Saint Ia of Cornwall (also known as Eia, Hia or Hya) was a missionary and martyr of the 5th or 6th centuries in Cornwall. She is said to have been an Irish princess, the sister of Erc of Slane and a student of Saint Baricus.
Ia went to the seashore to depart for Cornwall from her native Ireland along with other saints. Finding that they had gone without her, fearing that she was too young for such a hazardous journey, she was grief-stricken and began to pray. As she prayed, she noticed a small leaf floating on the water and touched it with a rod to see if it would sink. As she watched, it grew bigger and bigger. Trusting God, she embarked upon the leaf and was carried across the Irish Sea. She reached Cornwall before the others, where she joined Saint Gwinear and Felec of Cornwall.
It has been said that these saints had up to 777 companions. She is said to have founded an oratory in a clearing in a wood on the site of the existing Parish Church that is dedicated to her. Ia was martyred under “King Teudar” (i.e., Tewdwr Mawr of Penwith) on the River Hayle and buried at what is now St Ives, where St Ia’s Church—of which she is now the patron saint—was erected over her grave. The town built up around it. Her feast day is 3 February and October 27.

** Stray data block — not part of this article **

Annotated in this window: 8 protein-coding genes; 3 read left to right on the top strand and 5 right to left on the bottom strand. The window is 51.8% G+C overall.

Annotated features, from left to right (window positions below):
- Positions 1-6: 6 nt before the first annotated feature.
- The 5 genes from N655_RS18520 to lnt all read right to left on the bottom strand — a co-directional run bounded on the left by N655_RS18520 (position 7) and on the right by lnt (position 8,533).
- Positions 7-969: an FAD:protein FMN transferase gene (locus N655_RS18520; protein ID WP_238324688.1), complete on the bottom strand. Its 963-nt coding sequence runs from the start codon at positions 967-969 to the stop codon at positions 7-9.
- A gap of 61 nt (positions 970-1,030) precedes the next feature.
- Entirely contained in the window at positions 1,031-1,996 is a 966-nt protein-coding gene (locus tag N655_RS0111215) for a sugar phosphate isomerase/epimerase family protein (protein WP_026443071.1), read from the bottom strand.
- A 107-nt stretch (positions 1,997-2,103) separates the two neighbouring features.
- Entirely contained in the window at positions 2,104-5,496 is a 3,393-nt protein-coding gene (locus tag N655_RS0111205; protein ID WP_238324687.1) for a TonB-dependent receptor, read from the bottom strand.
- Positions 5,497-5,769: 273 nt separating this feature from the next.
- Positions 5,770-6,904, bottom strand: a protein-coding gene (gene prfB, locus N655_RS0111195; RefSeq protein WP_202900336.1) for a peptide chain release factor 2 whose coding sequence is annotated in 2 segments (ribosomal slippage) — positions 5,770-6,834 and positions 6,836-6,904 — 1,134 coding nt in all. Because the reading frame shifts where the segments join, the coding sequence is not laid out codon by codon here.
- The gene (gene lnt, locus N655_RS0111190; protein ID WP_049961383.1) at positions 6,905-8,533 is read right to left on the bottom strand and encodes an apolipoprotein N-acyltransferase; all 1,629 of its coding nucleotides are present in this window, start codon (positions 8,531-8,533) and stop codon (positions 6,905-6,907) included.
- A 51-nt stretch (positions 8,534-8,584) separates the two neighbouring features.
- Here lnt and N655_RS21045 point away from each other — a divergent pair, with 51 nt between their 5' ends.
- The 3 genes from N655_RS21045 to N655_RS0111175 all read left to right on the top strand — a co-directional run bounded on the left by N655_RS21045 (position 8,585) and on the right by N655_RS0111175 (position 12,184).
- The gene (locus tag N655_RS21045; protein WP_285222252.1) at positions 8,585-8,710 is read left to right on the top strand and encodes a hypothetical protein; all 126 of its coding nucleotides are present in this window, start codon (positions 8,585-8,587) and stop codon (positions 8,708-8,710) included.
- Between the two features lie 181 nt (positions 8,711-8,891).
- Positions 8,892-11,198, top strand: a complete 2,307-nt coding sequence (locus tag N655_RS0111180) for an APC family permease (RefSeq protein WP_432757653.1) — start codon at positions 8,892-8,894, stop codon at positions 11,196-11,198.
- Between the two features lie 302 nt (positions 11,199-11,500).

A now ruined chapel near Troon was dedicated to her. The church of Plouyé in Brittany was probably dedicated originally to this saint. John Leland gives details from a Latin hagiography of Ia, which is no longer extant.
Troparion of St Ia
Thy life and mission
were pleasing to God, most pious Ia,
for seeing thee left behind in Ireland,
He miraculously transported thee across the sea to Cornwall on a leaf.
Wherefore O Saint, pray to God for us
that we may never give way to despair
but ever trust in His great mercy.
Kontakion of St Ia
By a miracle, God showed that the first should be last and the last, first, O righteous Ia,
and therefore we look to thee as a symbol of Gospel truth,
ever praising thy illustrious memory.